In practice, the source of electric current for the heating circuit 1 and the control circuit 5 is such that the heating circuit 1 is energized by the usual vehicle battery 2 and by the usual generator (not shown), as by connecting the lead or line 3 to the positive side of the conventional ammeter circuit (not shown) of the electrical system of the vehicle, while the lead or line 9 may be connected to the positive terminal of the conventional voltage regulator (not shown) of the vehicle.

The thermostatically controlled switch 11 is of any suitable type, but for use in connection with conventional hot water heating systems, it preferably includes a threaded plug or fitting 21 having a hollow tube 22 adapted to be disposed in the water jacket of the vehicle engine and having a thermo-responsive spring or element 23 in the tube 22 and connected to the switch 11 so as to normally, when cool, close the switch 11. Accordingly, when the vehicle engine is cool, the switch 11 will remain closed so as to condition the control circuit 5 for energization when the manual switch 12 is closed. However, in order to interrupt the circuit 5 during warm weather, even though the vehicle engine be comparatively cool and the thermostatically controlled switch 11 be closed, the switch 13 is adapted to be operated by a conventional control member 24 of the conventional heating system. Depending upon the type of conventional heating system, the control member 24 may be a fresh air inlet control or merely a heat regulating element or lever, but, of course, the present invention is not to be limited to the particular nature of the control member 24 of :the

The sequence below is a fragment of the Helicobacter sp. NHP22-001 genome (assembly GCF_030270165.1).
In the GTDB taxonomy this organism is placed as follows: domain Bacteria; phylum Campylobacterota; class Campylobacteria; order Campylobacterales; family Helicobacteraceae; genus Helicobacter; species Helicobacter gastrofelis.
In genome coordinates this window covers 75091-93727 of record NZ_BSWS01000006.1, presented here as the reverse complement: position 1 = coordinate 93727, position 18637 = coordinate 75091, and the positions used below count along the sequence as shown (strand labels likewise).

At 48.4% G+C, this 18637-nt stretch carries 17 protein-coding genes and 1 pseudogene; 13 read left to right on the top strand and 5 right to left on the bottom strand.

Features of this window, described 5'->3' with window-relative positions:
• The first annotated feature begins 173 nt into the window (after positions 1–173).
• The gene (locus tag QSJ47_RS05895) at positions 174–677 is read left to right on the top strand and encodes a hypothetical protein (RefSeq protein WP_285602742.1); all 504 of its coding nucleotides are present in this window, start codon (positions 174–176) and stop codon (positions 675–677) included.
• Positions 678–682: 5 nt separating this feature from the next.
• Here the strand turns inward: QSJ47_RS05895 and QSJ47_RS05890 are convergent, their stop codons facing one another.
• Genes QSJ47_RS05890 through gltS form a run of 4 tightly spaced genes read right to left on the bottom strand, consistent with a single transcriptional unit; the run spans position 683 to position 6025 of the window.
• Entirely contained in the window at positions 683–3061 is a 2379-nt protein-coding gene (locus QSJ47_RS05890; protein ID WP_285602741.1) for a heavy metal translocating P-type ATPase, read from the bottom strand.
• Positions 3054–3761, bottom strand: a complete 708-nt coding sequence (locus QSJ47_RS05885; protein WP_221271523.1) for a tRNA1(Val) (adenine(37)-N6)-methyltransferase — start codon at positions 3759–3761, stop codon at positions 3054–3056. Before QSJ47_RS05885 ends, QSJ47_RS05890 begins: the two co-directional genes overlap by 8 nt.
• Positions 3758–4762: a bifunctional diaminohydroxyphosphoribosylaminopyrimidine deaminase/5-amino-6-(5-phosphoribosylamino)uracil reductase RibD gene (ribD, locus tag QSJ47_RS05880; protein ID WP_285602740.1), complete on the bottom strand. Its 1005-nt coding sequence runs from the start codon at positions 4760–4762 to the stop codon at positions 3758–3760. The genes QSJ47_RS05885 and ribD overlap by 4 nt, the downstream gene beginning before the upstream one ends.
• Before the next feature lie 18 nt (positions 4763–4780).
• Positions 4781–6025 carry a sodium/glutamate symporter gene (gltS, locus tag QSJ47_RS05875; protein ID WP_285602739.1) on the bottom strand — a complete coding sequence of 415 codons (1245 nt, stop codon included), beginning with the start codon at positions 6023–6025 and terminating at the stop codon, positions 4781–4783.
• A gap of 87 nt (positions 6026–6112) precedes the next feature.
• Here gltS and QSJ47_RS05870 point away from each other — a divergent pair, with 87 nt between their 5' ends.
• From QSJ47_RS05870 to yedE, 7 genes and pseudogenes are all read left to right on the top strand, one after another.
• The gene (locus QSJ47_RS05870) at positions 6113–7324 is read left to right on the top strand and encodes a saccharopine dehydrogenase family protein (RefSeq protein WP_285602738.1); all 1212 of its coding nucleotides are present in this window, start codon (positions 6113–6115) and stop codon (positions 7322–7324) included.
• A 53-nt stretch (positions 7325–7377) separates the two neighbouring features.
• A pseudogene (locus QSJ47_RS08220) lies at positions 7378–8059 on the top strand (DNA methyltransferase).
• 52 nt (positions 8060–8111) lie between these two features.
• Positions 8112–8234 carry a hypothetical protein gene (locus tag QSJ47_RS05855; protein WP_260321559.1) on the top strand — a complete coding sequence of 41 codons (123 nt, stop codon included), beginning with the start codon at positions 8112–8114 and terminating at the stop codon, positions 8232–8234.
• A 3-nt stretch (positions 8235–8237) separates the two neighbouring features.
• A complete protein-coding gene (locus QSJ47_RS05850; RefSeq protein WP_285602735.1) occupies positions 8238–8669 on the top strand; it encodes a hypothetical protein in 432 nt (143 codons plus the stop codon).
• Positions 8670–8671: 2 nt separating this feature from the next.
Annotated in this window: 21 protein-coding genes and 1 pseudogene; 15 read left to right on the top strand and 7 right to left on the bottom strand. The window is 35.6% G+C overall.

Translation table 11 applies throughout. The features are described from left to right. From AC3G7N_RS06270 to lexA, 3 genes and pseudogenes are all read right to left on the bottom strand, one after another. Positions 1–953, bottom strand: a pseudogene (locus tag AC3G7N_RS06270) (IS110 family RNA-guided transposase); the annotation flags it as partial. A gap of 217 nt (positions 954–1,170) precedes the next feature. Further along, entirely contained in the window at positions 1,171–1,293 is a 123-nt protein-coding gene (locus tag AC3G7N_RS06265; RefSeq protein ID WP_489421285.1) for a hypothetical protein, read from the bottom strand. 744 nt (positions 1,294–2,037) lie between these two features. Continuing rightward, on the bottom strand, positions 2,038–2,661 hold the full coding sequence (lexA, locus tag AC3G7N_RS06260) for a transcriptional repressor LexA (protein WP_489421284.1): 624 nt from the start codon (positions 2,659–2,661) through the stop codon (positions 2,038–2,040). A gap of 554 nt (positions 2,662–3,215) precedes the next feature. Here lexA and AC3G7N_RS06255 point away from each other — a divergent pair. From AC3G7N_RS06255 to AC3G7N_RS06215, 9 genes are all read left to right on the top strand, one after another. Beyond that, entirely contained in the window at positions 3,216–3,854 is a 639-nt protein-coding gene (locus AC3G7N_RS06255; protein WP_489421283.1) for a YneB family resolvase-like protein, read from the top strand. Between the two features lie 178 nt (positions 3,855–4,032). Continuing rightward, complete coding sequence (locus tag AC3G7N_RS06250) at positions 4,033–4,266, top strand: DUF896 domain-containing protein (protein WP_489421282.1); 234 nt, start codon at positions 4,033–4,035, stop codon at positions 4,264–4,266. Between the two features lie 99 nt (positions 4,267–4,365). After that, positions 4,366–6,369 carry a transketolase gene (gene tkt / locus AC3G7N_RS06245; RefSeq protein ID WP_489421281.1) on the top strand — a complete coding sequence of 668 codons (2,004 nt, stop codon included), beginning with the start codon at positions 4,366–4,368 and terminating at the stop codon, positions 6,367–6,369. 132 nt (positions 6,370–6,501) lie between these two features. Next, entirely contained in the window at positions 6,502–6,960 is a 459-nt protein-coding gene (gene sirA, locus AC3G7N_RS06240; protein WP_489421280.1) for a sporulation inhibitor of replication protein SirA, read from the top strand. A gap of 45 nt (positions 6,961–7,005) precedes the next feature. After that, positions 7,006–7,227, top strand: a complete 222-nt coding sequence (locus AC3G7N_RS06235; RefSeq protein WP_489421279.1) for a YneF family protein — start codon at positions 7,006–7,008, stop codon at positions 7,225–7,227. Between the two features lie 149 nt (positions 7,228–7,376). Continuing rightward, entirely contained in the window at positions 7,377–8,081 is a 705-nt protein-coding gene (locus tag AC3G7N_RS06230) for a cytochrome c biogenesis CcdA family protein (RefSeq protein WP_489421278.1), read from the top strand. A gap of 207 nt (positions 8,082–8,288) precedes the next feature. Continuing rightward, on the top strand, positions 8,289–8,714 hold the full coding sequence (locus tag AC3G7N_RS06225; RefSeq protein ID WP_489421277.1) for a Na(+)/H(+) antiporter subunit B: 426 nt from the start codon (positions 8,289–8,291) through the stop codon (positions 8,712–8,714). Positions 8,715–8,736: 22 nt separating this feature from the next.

conventional heating system. The switch 13, however, is normally closed when the conventional heating system of the vehicle is in a condition for cold weather usage, while said switch 13'is open when the conventional heating system is conditioned for warm or summer weather usage. V

The operation of the auxiliary heating system hereof, as when the conventional heating system is conditioned for cool weather usage and the thermo-responsive element 23 is holding the switch 11 closed, is as follows. The operator of the vehicle must first close the ignition switch in order to render the ignition system of the vehicle operative to start the vehicle engine, and preferably after having started the engine, the operator will close the switch 12 so as to energize the coil 14 of the relay switch 4 and simultaneously close the circuit to the conventional blower or fan 18, thus energizing the heating coils 7 and providing practically instantaneous heat, while the conventional heating system of the vehicle may take a substantial length of time to become eifective, since, for example, in conventional hot water heating systems, the vehicle engine must warm up in order to heat the water for such a hot water system.